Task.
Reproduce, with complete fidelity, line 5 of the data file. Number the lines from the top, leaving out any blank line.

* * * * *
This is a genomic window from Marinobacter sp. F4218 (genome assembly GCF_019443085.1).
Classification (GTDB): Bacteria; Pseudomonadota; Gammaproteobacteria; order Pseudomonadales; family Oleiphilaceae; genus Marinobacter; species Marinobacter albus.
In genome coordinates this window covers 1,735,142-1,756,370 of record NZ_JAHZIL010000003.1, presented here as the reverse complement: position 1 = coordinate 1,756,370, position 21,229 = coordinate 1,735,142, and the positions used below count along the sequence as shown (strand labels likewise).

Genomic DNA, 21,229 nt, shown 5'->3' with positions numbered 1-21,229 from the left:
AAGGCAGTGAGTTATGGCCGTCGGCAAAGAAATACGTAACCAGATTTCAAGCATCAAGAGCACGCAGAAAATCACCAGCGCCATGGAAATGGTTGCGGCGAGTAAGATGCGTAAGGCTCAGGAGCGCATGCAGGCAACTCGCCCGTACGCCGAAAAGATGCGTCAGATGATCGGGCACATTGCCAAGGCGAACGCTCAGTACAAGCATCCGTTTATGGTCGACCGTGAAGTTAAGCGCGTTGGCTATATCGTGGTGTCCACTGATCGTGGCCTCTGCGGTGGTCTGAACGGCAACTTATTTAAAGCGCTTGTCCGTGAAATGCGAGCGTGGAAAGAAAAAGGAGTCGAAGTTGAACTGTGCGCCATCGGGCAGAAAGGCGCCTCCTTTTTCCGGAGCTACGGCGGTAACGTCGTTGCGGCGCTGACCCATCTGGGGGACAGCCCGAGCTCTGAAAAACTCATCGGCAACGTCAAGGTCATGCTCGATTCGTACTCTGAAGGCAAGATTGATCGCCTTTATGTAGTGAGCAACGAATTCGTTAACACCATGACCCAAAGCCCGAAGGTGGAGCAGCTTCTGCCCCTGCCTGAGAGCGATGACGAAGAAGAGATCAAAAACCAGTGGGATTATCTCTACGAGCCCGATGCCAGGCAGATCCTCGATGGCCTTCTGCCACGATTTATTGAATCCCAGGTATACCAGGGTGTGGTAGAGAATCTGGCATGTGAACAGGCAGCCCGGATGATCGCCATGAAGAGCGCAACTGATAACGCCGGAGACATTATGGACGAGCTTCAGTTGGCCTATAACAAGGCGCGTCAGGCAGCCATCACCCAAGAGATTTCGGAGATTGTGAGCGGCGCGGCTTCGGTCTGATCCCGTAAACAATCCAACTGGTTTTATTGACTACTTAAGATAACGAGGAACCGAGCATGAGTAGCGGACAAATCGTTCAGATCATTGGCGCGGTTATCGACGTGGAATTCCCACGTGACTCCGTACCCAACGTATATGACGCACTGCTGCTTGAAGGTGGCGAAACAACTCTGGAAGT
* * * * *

AAGGCAGTGAGTTATGGCCGTCGGCAAAGAAATACGTAACCAGATTTCAAGCATCAAGAGCACGCAGAAAATCACCAGCGCCATGGAAATGGTTGCGGCGAGTAAGATGCGTAAGGCTCAGGAGCGCATGCAGGCAACTCGCCCGTACGCCGAAAAGATGCGTCAGATGATCGGGCACATTGCCAAGGCGAACGCTCAGTACAAGCATCCGTTTATGGTCGACCGTGAAGTTAAGCGCGTTGGCTATATCGTGGTGTCCACTGATCGTGGCCTCTGCGGTGGTCTGAACGGCAACTTATTTAAAGCGCTTGTCCGTGAAATGCGAGCGTGGAAAGAAAAAGGAGTCGAAGTTGAACTGTGCGCCATCGGGCAGAAAGGCGCCTCCTTTTTCCGGAGCTACGGCGGTAACGTCGTTGCGGCGCTGACCCATCTGGGGGACAGCCCGAGCTCTGAAAAACTCATCGGCAACGTCAAGGTCATGCTCGATTCGTACTCTGAAGGCAAGATTGATCGCCTTTATGTAGTGAGCAACGAATTCGTTAACACCATGACCCAAAGCCCGAAGGTGGAGCAGCTTCTGCCCCTGCCTGAGAGCGATGACGAAGAAGAGATCAAAAACCAGTGGGATTATCTCTACGAGCCCGATGCCAGGCAGATCCTCGATGGCCTTCTGCCACGATTTATTGAATCCCAGGTATACCAGGGTGTGGTAGAGAATCTGGCATGTGAACAGGCAGCCCGGATGATCGCCATGAAGAGCGCAACTGATAACGCCGGAGACATTATGGACGAGCTTCAGTTGGCCTATAACAAGGCGCGTCAGGCAGCCATCACCCAAGAGATTTCGGAGATTGTGAGCGGCGCGGCTTCGGTCTGATCCCGTAAACAATCCAACTGGTTTTATTGACTACTTAAGATAACGAGGAACCGAGCATGAGTAGCGGACAAATCGTTCAGATCATTGGCGCGGTTATCGACGTGGAATTCCCACGTGACTCCGTACCCAACGTATATGACGCACTGCTGCTTGAAGGTGGCGAAACAACTCTGGAAGT